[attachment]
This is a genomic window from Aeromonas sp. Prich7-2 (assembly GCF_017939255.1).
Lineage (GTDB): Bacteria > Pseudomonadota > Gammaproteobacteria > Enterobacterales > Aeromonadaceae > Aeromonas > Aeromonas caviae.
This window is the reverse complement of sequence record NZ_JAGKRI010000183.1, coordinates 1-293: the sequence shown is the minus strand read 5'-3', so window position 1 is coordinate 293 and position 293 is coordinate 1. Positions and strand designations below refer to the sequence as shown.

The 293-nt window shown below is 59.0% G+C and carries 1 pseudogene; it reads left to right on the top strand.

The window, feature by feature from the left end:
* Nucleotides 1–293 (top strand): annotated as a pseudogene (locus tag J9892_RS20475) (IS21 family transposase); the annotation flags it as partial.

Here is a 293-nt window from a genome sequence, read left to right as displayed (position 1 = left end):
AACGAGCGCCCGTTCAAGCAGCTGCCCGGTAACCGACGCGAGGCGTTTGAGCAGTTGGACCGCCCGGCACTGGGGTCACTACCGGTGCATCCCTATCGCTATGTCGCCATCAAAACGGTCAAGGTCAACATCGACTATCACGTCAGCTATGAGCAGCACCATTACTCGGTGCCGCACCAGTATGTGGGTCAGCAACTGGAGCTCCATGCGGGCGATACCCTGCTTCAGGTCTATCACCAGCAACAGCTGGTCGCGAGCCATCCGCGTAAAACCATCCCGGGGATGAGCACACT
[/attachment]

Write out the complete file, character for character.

This is a genomic window from Aeromonas sp. Prich7-2 (assembly GCF_017939255.1).
Lineage (GTDB): Bacteria > Pseudomonadota > Gammaproteobacteria > Enterobacterales > Aeromonadaceae > Aeromonas > Aeromonas caviae.
This window is the reverse complement of sequence record NZ_JAGKRI010000183.1, coordinates 1-293: the sequence shown is the minus strand read 5'-3', so window position 1 is coordinate 293 and position 293 is coordinate 1. Positions and strand designations below refer to the sequence as shown.

The 293-nt window shown below is 59.0% G+C and carries 1 pseudogene; it reads left to right on the top strand.

The window, feature by feature from the left end:
* Nucleotides 1–293 (top strand): annotated as a pseudogene (locus tag J9892_RS20475) (IS21 family transposase); the annotation flags it as partial.

Here is a 293-nt window from a genome sequence, read left to right as displayed (position 1 = left end):
AACGAGCGCCCGTTCAAGCAGCTGCCCGGTAACCGACGCGAGGCGTTTGAGCAGTTGGACCGCCCGGCACTGGGGTCACTACCGGTGCATCCCTATCGCTATGTCGCCATCAAAACGGTCAAGGTCAACATCGACTATCACGTCAGCTATGAGCAGCACCATTACTCGGTGCCGCACCAGTATGTGGGTCAGCAACTGGAGCTCCATGCGGGCGATACCCTGCTTCAGGTCTATCACCAGCAACAGCTGGTCGCGAGCCATCCGCGTAAAACCATCCCGGGGATGAGCACACT